1848 (Magill's Literary Annual 2010)
The year 1848 saw a series of political upheavals in France, the Austro-Hungarian Empire, Germany, Italy, and Poland. Even places, such as England and Russia, that did not experience political change felt the shock waves of revolutionary activity, and Russia intervened in the conflicts to its west. The distant United States experienced the effects of this year when political refugees, especially Germans, emigrated during the aftermath. Despite the continental and even global reach of the struggles of this time, most historians have tended to concentrate on the events in only one nation. Mike Rapport’s book 1848: Year of Revolution attempts to provide a portrait of the revolutions as European phenomena, to examine their underlying causes, and to evaluate their consequences.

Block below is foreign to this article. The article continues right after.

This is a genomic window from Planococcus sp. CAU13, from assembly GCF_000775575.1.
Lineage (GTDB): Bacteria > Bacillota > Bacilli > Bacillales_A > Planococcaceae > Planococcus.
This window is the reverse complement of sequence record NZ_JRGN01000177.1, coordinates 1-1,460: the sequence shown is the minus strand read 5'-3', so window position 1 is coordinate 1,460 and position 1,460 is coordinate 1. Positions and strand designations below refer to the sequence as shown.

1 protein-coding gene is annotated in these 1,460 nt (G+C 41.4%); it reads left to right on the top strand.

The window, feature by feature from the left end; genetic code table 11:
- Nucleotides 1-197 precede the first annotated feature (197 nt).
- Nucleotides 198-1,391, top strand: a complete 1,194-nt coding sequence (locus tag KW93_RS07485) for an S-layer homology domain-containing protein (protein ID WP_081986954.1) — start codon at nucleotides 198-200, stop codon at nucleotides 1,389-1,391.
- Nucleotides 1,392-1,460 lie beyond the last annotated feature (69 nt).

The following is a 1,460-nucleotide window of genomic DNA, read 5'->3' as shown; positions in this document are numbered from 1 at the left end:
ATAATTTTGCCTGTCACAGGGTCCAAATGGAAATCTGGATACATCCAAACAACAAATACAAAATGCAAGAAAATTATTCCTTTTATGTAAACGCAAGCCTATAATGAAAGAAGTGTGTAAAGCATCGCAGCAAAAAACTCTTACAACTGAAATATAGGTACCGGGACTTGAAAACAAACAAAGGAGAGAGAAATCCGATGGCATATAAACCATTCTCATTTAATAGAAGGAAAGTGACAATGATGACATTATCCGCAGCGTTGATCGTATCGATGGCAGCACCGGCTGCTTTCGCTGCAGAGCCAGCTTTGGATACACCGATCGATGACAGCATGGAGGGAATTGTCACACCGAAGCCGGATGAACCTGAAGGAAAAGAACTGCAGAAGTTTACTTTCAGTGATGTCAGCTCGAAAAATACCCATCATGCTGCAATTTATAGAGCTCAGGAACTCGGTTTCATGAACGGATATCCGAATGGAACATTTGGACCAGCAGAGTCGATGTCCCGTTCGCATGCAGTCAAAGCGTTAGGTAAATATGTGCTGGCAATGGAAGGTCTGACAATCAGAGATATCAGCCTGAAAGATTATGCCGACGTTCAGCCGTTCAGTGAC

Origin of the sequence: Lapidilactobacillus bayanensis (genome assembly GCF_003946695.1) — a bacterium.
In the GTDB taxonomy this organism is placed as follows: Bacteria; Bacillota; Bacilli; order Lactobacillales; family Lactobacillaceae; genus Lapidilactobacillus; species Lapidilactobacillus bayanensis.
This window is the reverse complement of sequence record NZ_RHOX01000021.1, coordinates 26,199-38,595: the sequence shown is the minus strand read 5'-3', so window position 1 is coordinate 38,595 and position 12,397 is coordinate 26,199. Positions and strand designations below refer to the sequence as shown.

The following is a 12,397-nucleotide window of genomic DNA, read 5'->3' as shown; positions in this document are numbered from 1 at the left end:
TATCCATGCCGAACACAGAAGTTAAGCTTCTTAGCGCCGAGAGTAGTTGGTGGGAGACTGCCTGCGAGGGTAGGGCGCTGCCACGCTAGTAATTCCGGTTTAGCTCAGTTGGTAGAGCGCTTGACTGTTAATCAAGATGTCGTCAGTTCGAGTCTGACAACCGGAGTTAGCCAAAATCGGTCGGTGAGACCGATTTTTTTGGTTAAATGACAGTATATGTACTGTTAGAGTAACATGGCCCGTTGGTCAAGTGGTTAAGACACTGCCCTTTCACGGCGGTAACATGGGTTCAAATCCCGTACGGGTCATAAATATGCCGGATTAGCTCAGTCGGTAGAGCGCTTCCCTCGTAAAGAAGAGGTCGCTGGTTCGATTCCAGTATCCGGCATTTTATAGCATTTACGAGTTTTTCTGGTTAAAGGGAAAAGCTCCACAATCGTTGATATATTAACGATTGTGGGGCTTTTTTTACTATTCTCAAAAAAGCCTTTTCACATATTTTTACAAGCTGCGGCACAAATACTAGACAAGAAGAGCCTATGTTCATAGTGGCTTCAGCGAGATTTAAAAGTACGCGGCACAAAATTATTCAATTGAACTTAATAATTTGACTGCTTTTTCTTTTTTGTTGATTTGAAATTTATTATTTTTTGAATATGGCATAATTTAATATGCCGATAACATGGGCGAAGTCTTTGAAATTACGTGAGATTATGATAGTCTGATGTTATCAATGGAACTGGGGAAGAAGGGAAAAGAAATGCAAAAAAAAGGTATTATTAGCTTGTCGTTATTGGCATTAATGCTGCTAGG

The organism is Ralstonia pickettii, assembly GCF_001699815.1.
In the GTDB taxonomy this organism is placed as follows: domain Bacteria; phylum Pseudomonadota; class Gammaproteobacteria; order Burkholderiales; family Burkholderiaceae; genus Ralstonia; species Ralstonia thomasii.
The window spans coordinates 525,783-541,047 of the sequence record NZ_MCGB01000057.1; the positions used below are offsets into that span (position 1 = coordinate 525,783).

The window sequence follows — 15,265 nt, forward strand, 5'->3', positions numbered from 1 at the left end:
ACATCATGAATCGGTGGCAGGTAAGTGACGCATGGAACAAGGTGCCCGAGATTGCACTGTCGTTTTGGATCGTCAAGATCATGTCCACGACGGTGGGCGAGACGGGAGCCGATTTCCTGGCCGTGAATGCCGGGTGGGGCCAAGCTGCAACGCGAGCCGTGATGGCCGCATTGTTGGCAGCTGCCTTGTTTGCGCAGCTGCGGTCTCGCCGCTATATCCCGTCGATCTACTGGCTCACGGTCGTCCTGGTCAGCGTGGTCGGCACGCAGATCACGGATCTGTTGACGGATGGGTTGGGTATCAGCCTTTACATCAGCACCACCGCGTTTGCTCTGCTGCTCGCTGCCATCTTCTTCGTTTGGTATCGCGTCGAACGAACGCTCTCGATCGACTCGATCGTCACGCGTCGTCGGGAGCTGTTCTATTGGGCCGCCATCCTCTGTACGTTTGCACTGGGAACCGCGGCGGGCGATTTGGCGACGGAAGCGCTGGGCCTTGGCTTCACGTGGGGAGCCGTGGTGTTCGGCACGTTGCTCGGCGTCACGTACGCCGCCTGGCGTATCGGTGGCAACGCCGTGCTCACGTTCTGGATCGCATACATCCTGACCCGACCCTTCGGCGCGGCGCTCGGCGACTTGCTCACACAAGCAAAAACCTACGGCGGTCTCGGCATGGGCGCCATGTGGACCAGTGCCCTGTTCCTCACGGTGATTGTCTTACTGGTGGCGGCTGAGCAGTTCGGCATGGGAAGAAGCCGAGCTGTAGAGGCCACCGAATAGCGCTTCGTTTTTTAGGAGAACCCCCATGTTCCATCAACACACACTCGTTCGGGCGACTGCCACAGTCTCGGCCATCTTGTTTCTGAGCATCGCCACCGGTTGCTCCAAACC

Rapport begins his account with the departure of the Russian socialist Alexander Herzen from his own country, which was under the autocratic sway of Czar Nicholas I, to begin a journey through the European lands to the west. Herzen would never see Russia again, but he would have a long record as a political commentator. He would also be a witness to the European events of 1848. Rapport describes the lands Herzen entered as dominated by the conservative political order that had formed in reaction to the Napoleonic wars. France, under the rule of King Louis-Philippe since the uprising against Charles X in 1830, had a parliament. Even under Louis-Philippe’s comparatively...
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Bibliography (Magill's Literary Annual 2010)
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Booklist 105, no. 11 (February 1, 2009): 12.
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(The entire section is 47 words.)